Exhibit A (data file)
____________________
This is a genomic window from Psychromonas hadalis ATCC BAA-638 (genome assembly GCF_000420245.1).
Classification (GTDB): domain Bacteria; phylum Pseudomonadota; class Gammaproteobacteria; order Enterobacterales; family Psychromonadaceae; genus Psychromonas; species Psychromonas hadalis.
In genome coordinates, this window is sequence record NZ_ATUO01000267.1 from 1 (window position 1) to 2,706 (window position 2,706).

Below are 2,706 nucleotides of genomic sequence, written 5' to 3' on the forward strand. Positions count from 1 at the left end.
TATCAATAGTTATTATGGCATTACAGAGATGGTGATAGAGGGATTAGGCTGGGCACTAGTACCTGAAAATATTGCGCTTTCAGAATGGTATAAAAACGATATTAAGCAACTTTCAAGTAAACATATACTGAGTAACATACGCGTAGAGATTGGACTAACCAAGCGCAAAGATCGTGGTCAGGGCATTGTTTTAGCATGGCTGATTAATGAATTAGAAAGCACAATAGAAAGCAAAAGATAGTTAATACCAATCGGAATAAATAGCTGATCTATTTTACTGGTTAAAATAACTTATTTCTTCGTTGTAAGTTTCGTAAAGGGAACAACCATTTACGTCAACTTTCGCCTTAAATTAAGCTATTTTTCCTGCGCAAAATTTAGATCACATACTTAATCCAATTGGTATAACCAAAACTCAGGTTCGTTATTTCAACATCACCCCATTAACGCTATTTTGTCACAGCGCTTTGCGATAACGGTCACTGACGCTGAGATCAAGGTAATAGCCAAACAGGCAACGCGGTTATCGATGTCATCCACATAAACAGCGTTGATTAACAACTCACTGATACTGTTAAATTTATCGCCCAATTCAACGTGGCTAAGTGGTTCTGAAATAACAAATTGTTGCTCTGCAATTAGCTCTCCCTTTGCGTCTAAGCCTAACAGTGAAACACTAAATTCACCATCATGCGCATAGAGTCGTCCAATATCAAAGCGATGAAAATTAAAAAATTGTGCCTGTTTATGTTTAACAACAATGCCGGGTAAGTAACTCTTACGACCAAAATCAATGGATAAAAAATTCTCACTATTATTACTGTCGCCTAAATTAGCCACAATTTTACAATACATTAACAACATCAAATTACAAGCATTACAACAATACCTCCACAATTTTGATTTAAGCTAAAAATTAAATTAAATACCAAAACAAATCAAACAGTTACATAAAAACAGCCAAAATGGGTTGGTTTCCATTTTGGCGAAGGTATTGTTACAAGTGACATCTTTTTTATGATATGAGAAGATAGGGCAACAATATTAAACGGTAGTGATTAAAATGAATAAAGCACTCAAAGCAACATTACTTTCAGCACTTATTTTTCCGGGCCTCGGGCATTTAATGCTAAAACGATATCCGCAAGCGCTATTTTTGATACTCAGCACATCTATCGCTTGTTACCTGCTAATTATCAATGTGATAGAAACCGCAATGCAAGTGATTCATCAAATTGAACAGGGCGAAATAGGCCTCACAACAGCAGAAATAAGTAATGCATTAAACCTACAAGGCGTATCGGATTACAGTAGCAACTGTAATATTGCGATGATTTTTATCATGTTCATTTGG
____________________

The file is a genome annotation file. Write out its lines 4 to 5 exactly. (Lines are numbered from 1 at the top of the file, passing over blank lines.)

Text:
Below are 2,706 nucleotides of genomic sequence, written 5' to 3' on the forward strand. Positions count from 1 at the left end.
TATCAATAGTTATTATGGCATTACAGAGATGGTGATAGAGGGATTAGGCTGGGCACTAGTACCTGAAAATATTGCGCTTTCAGAATGGTATAAAAACGATATTAAGCAACTTTCAAGTAAACATATACTGAGTAACATACGCGTAGAGATTGGACTAACCAAGCGCAAAGATCGTGGTCAGGGCATTGTTTTAGCATGGCTGATTAATGAATTAGAAAGCACAATAGAAAGCAAAAGATAGTTAATACCAATCGGAATAAATAGCTGATCTATTTTACTGGTTAAAATAACTTATTTCTTCGTTGTAAGTTTCGTAAAGGGAACAACCATTTACGTCAACTTTCGCCTTAAATTAAGCTATTTTTCCTGCGCAAAATTTAGATCACATACTTAATCCAATTGGTATAACCAAAACTCAGGTTCGTTATTTCAACATCACCCCATTAACGCTATTTTGTCACAGCGCTTTGCGATAACGGTCACTGACGCTGAGATCAAGGTAATAGCCAAACAGGCAACGCGGTTATCGATGTCATCCACATAAACAGCGTTGATTAACAACTCACTGATACTGTTAAATTTATCGCCCAATTCAACGTGGCTAAGTGGTTCTGAAATAACAAATTGTTGCTCTGCAATTAGCTCTCCCTTTGCGTCTAAGCCTAACAGTGAAACACTAAATTCACCATCATGCGCATAGAGTCGTCCAATATCAAAGCGATGAAAATTAAAAAATTGTGCCTGTTTATGTTTAACAACAATGCCGGGTAAGTAACTCTTACGACCAAAATCAATGGATAAAAAATTCTCACTATTATTACTGTCGCCTAAATTAGCCACAATTTTACAATACATTAACAACATCAAATTACAAGCATTACAACAATACCTCCACAATTTTGATTTAAGCTAAAAATTAAATTAAATACCAAAACAAATCAAACAGTTACATAAAAACAGCCAAAATGGGTTGGTTTCCATTTTGGCGAAGGTATTGTTACAAGTGACATCTTTTTTATGATATGAGAAGATAGGGCAACAATATTAAACGGTAGTGATTAAAATGAATAAAGCACTCAAAGCAACATTACTTTCAGCACTTATTTTTCCGGGCCTCGGGCATTTAATGCTAAAACGATATCCGCAAGCGCTATTTTTGATACTCAGCACATCTATCGCTTGTTACCTGCTAATTATCAATGTGATAGAAACCGCAATGCAAGTGATTCATCAAATTGAACAGGGCGAAATAGGCCTCACAACAGCAGAAATAAGTAATGCATTAAACCTACAAGGCGTATCGGATTACAGTAGCAACTGTAATATTGCGATGATTTTTATCATGTTCATTTGG